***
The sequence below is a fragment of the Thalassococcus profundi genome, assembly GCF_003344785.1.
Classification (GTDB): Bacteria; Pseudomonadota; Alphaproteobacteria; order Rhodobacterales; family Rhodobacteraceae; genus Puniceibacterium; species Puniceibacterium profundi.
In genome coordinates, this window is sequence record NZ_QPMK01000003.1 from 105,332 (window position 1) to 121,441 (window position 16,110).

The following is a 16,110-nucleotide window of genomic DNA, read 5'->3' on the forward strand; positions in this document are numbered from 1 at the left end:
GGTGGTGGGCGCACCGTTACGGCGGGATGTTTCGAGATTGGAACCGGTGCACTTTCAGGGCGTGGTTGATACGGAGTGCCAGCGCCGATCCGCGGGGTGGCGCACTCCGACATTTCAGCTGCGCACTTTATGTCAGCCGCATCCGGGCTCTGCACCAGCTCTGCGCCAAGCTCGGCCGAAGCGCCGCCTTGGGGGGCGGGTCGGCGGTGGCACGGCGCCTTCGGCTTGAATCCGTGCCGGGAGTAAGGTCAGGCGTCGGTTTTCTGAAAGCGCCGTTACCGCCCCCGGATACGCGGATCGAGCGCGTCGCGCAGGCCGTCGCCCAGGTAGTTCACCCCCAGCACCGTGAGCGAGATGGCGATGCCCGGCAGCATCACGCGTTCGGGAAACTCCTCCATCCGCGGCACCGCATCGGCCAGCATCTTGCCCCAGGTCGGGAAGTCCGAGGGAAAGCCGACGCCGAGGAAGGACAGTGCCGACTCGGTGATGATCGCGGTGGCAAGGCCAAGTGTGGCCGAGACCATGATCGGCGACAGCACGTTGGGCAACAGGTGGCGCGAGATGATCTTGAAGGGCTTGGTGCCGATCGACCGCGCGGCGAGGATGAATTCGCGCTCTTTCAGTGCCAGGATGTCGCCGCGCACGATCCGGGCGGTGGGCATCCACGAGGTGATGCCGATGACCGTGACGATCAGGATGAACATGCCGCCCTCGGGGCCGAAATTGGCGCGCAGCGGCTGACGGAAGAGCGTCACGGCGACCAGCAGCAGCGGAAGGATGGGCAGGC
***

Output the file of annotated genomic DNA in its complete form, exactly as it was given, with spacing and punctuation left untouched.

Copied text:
The sequence below is a fragment of the Thalassococcus profundi genome, assembly GCF_003344785.1.
Classification (GTDB): Bacteria; Pseudomonadota; Alphaproteobacteria; order Rhodobacterales; family Rhodobacteraceae; genus Puniceibacterium; species Puniceibacterium profundi.
In genome coordinates, this window is sequence record NZ_QPMK01000003.1 from 105,332 (window position 1) to 121,441 (window position 16,110).

The following is a 16,110-nucleotide window of genomic DNA, read 5'->3' on the forward strand; positions in this document are numbered from 1 at the left end:
GGTGGTGGGCGCACCGTTACGGCGGGATGTTTCGAGATTGGAACCGGTGCACTTTCAGGGCGTGGTTGATACGGAGTGCCAGCGCCGATCCGCGGGGTGGCGCACTCCGACATTTCAGCTGCGCACTTTATGTCAGCCGCATCCGGGCTCTGCACCAGCTCTGCGCCAAGCTCGGCCGAAGCGCCGCCTTGGGGGGCGGGTCGGCGGTGGCACGGCGCCTTCGGCTTGAATCCGTGCCGGGAGTAAGGTCAGGCGTCGGTTTTCTGAAAGCGCCGTTACCGCCCCCGGATACGCGGATCGAGCGCGTCGCGCAGGCCGTCGCCCAGGTAGTTCACCCCCAGCACCGTGAGCGAGATGGCGATGCCCGGCAGCATCACGCGTTCGGGAAACTCCTCCATCCGCGGCACCGCATCGGCCAGCATCTTGCCCCAGGTCGGGAAGTCCGAGGGAAAGCCGACGCCGAGGAAGGACAGTGCCGACTCGGTGATGATCGCGGTGGCAAGGCCAAGTGTGGCCGAGACCATGATCGGCGACAGCACGTTGGGCAACAGGTGGCGCGAGATGATCTTGAAGGGCTTGGTGCCGATCGACCGCGCGGCGAGGATGAATTCGCGCTCTTTCAGTGCCAGGATGTCGCCGCGCACGATCCGGGCGGTGGGCATCCACGAGGTGATGCCGATGACCGTGACGATCAGGATGAACATGCCGCCCTCGGGGCCGAAATTGGCGCGCAGCGGCTGACGGAAGAGCGTCACGGCGACCAGCAGCAGCGGAAGGATGGGCAGGC